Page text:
Third, “GIVE” yourself permission to be angry. Even if your anger doesn’t seem to make sense to someone else, it’s yours and you’re feeling it. Maybe the gas tank was empty but your brother-in-law got the car washed and waxed. It still doesn’t make you feel any better, but trying to deny you’re angry gets you nowhere, and besides, you’ll just have a bigger problem to deal with the next time your brother-in-law does something that pisses you off because you didn’t address your anger over this car situation. Anger grows exponentially, and if you’re not careful, it’s very easy to start dredging up incidents from weeks, months or even years ago in the heat of an argument, even if they have nothing to do with the current circumstances.

Fourth, EXPRESS” your anger in some way. With your brother-in-law, it may be as simple as asking, “Hey, why didn’t you refill the gas tank?” He may have some reason that, examined without judgment, makes sense. “Oh, I knew you needed it by two on Sunday, and we took a different route home to avoid construction and there weren’t any gas stations on the way.” (Pretty lame, but … ) Now, it’s your chance to say something like, “Well, it kind of bothers me that you brought it back empty when I loaned it to you with a full tank.” You’ve expressed your anger without attacking him, calling him names, or leaving things unsaid so they become fuel for future arguments.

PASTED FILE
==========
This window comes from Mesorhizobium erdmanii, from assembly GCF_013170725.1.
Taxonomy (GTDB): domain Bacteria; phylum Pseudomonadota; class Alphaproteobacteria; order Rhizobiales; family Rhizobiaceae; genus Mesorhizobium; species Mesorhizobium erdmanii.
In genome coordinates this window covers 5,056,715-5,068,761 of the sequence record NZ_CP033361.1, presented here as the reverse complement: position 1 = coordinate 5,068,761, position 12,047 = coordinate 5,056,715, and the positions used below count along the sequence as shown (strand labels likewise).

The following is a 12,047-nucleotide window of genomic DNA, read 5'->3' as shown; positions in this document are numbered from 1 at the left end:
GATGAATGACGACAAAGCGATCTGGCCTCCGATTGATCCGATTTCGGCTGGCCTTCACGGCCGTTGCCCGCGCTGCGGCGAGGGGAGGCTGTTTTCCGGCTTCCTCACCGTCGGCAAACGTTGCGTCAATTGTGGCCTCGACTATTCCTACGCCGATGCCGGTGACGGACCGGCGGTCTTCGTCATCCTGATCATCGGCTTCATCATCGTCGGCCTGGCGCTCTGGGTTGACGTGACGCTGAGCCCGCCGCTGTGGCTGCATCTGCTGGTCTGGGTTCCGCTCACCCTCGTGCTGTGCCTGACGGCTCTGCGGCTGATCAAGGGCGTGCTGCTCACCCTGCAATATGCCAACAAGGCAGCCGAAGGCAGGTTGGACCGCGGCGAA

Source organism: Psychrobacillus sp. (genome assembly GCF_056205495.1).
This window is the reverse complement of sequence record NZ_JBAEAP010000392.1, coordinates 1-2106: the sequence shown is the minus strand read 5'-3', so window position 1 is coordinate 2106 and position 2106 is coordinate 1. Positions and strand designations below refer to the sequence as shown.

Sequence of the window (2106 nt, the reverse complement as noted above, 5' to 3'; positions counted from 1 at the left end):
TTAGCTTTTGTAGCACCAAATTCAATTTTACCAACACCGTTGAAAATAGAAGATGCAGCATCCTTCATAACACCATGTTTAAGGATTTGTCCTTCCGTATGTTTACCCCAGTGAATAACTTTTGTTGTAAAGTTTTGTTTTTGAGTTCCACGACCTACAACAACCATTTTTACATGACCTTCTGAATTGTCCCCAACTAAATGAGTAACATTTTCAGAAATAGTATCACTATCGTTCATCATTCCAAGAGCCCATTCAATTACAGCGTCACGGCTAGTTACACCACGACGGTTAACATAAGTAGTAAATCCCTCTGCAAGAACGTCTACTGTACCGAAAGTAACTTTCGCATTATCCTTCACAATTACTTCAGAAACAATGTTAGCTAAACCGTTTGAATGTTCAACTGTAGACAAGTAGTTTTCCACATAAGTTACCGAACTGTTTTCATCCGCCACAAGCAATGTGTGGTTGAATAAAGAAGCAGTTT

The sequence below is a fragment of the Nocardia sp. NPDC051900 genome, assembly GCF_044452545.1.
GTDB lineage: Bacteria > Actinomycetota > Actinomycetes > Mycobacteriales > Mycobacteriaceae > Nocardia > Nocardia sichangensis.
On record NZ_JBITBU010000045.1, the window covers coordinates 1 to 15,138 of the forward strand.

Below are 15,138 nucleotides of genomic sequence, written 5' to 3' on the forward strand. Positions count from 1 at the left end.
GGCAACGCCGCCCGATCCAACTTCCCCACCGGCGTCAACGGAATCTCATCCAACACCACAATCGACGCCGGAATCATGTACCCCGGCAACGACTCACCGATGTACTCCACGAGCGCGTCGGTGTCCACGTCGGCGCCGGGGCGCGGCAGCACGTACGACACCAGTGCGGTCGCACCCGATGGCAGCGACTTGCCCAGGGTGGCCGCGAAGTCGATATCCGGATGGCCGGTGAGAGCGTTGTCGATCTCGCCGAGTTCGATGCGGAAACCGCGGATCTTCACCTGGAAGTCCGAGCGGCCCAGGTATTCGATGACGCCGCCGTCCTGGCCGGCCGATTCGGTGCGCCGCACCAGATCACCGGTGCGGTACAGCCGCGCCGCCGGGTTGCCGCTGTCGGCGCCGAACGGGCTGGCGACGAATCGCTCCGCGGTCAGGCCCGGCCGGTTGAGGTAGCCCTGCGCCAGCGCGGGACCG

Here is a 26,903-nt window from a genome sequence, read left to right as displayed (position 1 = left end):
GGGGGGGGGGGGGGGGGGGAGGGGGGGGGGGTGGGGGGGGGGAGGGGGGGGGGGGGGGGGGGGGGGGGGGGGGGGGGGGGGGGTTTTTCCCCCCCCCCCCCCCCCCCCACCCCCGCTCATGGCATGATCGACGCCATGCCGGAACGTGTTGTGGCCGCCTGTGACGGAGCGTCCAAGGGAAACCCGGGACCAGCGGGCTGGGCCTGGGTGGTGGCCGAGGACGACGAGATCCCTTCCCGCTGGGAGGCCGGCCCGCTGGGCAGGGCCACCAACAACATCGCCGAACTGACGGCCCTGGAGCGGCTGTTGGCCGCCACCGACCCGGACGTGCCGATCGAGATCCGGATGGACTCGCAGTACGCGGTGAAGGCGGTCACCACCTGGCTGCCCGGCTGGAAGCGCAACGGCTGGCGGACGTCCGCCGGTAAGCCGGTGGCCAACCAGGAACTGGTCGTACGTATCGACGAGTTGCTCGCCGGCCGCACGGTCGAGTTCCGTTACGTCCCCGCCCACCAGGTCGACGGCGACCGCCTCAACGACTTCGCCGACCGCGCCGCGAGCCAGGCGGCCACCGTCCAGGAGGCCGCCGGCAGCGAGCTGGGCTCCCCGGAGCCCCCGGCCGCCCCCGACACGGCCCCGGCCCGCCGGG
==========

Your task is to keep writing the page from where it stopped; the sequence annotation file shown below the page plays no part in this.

One other note on expression. If you can’t do it directly (for instance if you’ve cut ties to the person you’re angry at, or if they’re dead, or if it’s otherwise impossible to be direct), find alternatives. Write it in a letter (which you can either choose to send or not). Imagine yourself talking with the person and saying everything you want to say. (The advantage of this method is that you can express yourself freely without the risks that might come up with a phone conversation, e-mail, written letter or personal meeting, especially since the other person can’t respond to you.)